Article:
1. Study in communication of verbal messages = linguistics;
2. Study in communication of any messages = semiotics (communication of verbal messages implied);
Study in communication = social anthropology jointly with economics (communication of messages implied);
Furthermore, he distinguished three levels of social communication. There are
exchange of messages, of commodities, and of women (more generally, of mates). Therefore, linguistics (jointly with the other semiotic disciplines), economics, and finally kinship and marriage studies, approach the same kinds of problems on different strategic levels and really pertain to the same fields.
Additionally, in semiotics it can be learnt non-verbal information that takes the form of symbolic communication. It is very useful for designing communication. Basically, communication is a unique tool that people use to send the message. In business, marketers use the communication to persuade consumers to act in a desired way (e.g. to vote, to make a purchase or donation, or to patronize a retail store).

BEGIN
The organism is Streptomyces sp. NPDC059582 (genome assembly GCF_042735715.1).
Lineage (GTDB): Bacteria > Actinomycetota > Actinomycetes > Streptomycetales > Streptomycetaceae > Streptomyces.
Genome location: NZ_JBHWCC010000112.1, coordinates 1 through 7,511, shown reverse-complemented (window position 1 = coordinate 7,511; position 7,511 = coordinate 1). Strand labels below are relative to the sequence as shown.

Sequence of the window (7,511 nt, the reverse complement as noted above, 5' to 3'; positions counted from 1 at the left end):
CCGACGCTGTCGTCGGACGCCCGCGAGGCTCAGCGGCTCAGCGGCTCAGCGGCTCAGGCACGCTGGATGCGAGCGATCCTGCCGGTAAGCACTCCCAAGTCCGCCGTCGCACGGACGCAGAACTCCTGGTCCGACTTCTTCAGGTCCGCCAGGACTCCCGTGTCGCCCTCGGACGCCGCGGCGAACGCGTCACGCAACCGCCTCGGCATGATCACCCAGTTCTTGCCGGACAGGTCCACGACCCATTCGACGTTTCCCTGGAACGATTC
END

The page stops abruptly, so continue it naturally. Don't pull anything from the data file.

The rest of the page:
Actually, there are many ways to define communication, however most writers would agree that communication is the transmission of a message from a sender to a receiver via a medium of some sorts (Schiffman, 2001). In order to reach the purpose of communication, it should be designed properly. Before describing the design of persuasive communication, it is better to describe first about the communication components.
Components of communication